For 45 years, it’s been virtually impossible for Sharon Tate fans to find any biographical information about her that does not primarily center around her death. Articles and books have simply painted her as the martyr and victim she was forced to become, instead of portraying her as the person she was in life. Now, for the first time since August of 1969, the public has a chance to see Sharon Tate as the woman she was.
Sharon Tate: Recollection is not a biography in the traditional sense. It is not a book filled with text to tell the story of its subject. Assembled by Sharon’s only surviving sister, Debra, and Debra’s daughter Arieana Tate Mussenden, the book is a coffee table-sized hardcover filled with photographs and short passages from Debra, Sharon’s co-stars, friends, as well as quotes from Sharon herself that set the scene for each particular portion.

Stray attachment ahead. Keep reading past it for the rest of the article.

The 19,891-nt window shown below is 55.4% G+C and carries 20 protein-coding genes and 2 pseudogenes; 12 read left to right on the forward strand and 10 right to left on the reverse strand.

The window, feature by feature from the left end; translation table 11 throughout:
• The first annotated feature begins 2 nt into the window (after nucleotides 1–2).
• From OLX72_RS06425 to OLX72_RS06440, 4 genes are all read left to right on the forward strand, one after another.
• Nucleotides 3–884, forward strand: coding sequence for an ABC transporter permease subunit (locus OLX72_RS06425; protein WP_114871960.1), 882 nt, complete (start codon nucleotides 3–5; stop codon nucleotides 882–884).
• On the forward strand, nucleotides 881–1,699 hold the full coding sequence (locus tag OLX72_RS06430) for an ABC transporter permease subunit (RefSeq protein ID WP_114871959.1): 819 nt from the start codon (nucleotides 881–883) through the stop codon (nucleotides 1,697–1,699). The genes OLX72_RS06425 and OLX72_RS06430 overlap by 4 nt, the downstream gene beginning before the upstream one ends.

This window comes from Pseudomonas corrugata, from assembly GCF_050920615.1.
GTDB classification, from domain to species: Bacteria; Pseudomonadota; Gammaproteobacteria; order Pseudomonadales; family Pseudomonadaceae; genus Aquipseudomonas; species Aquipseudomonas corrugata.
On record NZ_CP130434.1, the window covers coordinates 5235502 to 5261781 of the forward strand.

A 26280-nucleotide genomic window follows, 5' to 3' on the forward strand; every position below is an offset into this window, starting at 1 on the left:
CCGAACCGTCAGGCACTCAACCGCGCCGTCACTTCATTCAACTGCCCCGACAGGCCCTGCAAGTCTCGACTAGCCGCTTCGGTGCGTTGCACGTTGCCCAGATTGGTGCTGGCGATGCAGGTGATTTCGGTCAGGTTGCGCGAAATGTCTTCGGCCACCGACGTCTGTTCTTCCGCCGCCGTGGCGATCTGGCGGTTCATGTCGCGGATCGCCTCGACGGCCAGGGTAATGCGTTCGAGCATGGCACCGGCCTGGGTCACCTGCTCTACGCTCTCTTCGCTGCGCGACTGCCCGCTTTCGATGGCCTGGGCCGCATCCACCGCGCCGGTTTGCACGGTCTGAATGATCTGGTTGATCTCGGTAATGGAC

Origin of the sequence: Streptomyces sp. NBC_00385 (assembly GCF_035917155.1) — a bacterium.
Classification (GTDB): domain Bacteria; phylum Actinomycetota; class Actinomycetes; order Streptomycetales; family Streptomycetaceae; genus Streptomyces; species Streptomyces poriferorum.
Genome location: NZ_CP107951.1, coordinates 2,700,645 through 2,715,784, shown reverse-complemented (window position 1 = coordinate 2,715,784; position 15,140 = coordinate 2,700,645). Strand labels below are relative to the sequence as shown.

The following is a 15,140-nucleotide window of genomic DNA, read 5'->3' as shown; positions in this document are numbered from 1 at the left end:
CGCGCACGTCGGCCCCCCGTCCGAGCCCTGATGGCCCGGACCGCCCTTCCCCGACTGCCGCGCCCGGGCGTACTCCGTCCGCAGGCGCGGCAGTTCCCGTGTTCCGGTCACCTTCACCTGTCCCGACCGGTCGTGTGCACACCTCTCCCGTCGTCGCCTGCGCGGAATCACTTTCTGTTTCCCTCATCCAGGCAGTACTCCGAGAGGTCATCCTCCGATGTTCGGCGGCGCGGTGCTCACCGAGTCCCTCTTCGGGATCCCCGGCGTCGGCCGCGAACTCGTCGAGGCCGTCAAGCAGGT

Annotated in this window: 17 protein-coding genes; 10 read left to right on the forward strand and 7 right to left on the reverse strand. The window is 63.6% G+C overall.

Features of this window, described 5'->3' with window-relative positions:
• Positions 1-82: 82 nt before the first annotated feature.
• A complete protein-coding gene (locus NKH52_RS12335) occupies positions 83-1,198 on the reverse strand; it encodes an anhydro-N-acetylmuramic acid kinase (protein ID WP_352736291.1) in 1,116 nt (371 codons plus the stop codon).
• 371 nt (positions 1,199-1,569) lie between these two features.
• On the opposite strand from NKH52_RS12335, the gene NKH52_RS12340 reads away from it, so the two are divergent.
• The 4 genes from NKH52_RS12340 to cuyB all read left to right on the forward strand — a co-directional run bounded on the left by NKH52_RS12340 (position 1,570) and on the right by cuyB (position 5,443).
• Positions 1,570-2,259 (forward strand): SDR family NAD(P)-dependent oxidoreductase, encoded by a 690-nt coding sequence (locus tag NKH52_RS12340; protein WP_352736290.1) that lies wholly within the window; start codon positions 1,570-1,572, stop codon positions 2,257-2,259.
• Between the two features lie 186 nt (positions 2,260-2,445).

In choosing such a non-traditional route in which to finally write about her sister, Debra Tate takes a major risk — which ultimately pays off in an exceptional way. Recollection serves one true purpose: illustrating the triumph of Sharon’s life, and paying tribute to a woman who was adored by so many, both during her all-too-brief life, and by people who are just discovering her today.